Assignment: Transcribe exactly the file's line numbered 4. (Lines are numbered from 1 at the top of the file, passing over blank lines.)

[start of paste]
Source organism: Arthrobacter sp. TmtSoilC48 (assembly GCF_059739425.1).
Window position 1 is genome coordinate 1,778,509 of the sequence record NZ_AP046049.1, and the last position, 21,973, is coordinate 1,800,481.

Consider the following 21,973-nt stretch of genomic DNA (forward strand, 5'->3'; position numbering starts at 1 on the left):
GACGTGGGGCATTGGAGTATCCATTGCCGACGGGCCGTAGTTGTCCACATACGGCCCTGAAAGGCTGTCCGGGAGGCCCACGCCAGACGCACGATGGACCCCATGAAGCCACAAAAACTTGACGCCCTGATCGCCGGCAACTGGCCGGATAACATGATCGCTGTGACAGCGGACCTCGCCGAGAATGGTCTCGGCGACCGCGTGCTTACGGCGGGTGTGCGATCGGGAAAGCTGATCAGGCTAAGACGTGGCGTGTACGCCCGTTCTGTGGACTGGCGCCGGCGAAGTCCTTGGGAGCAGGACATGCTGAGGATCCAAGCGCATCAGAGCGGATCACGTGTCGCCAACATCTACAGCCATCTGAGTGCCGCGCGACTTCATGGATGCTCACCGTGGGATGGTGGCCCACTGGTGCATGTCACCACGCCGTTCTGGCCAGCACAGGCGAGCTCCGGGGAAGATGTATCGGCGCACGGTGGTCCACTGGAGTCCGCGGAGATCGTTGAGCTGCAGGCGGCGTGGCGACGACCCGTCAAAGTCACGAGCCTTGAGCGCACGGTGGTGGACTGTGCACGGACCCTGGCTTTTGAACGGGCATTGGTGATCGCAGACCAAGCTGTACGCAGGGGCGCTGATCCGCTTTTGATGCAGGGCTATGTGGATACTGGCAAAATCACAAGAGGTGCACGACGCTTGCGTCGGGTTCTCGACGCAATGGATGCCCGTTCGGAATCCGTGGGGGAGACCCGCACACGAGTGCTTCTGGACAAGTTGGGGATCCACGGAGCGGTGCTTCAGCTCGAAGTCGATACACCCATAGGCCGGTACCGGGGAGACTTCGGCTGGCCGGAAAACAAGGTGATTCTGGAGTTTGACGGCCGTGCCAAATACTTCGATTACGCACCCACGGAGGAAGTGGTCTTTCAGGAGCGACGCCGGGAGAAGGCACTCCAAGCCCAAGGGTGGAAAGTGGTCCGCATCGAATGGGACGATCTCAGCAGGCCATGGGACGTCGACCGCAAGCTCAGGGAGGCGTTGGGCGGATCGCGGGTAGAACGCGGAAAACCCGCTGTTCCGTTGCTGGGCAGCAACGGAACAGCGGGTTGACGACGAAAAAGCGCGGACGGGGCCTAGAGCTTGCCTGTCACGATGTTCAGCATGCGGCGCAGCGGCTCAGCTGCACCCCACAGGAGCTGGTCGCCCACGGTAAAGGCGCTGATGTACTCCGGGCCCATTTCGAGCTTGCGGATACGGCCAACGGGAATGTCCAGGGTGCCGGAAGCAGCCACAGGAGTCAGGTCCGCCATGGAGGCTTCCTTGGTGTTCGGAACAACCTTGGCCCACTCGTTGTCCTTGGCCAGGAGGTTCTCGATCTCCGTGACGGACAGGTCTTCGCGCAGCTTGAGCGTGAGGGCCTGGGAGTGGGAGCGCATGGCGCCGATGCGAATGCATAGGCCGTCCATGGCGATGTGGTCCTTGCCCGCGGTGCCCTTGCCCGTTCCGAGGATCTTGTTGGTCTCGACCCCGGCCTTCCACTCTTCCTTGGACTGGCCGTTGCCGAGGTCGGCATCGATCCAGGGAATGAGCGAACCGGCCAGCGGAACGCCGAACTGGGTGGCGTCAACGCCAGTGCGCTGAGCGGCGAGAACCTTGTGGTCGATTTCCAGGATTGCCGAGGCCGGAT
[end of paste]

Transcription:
GACGTGGGGCATTGGAGTATCCATTGCCGACGGGCCGTAGTTGTCCACATACGGCCCTGAAAGGCTGTCCGGGAGGCCCACGCCAGACGCACGATGGACCCCATGAAGCCACAAAAACTTGACGCCCTGATCGCCGGCAACTGGCCGGATAACATGATCGCTGTGACAGCGGACCTCGCCGAGAATGGTCTCGGCGACCGCGTGCTTACGGCGGGTGTGCGATCGGGAAAGCTGATCAGGCTAAGACGTGGCGTGTACGCCCGTTCTGTGGACTGGCGCCGGCGAAGTCCTTGGGAGCAGGACATGCTGAGGATCCAAGCGCATCAGAGCGGATCACGTGTCGCCAACATCTACAGCCATCTGAGTGCCGCGCGACTTCATGGATGCTCACCGTGGGATGGTGGCCCACTGGTGCATGTCACCACGCCGTTCTGGCCAGCACAGGCGAGCTCCGGGGAAGATGTATCGGCGCACGGTGGTCCACTGGAGTCCGCGGAGATCGTTGAGCTGCAGGCGGCGTGGCGACGACCCGTCAAAGTCACGAGCCTTGAGCGCACGGTGGTGGACTGTGCACGGACCCTGGCTTTTGAACGGGCATTGGTGATCGCAGACCAAGCTGTACGCAGGGGCGCTGATCCGCTTTTGATGCAGGGCTATGTGGATACTGGCAAAATCACAAGAGGTGCACGACGCTTGCGTCGGGTTCTCGACGCAATGGATGCCCGTTCGGAATCCGTGGGGGAGACCCGCACACGAGTGCTTCTGGACAAGTTGGGGATCCACGGAGCGGTGCTTCAGCTCGAAGTCGATACACCCATAGGCCGGTACCGGGGAGACTTCGGCTGGCCGGAAAACAAGGTGATTCTGGAGTTTGACGGCCGTGCCAAATACTTCGATTACGCACCCACGGAGGAAGTGGTCTTTCAGGAGCGACGCCGGGAGAAGGCACTCCAAGCCCAAGGGTGGAAAGTGGTCCGCATCGAATGGGACGATCTCAGCAGGCCATGGGACGTCGACCGCAAGCTCAGGGAGGCGTTGGGCGGATCGCGGGTAGAACGCGGAAAACCCGCTGTTCCGTTGCTGGGCAGCAACGGAACAGCGGGTTGACGACGAAAAAGCGCGGACGGGGCCTAGAGCTTGCCTGTCACGATGTTCAGCATGCGGCGCAGCGGCTCAGCTGCACCCCACAGGAGCTGGTCGCCCACGGTAAAGGCGCTGATGTACTCCGGGCCCATTTCGAGCTTGCGGATACGGCCAACGGGAATGTCCAGGGTGCCGGAAGCAGCCACAGGAGTCAGGTCCGCCATGGAGGCTTCCTTGGTGTTCGGAACAACCTTGGCCCACTCGTTGTCCTTGGCCAGGAGGTTCTCGATCTCCGTGACGGACAGGTCTTCGCGCAGCTTGAGCGTGAGGGCCTGGGAGTGGGAGCGCATGGCGCCGATGCGAATGCATAGGCCGTCCATGGCGATGTGGTCCTTGCCCGCGGTGCCCTTGCCCGTTCCGAGGATCTTGTTGGTCTCGACCCCGGCCTTCCACTCTTCCTTGGACTGGCCGTTGCCGAGGTCGGCATCGATCCAGGGAATGAGCGAACCGGCCAGCGGAACGCCGAACTGGGTGGCGTCAACGCCAGTGCGCTGAGCGGCGAGAACCTTGTGGTCGATTTCCAGGATTGCCGAGGCCGGAT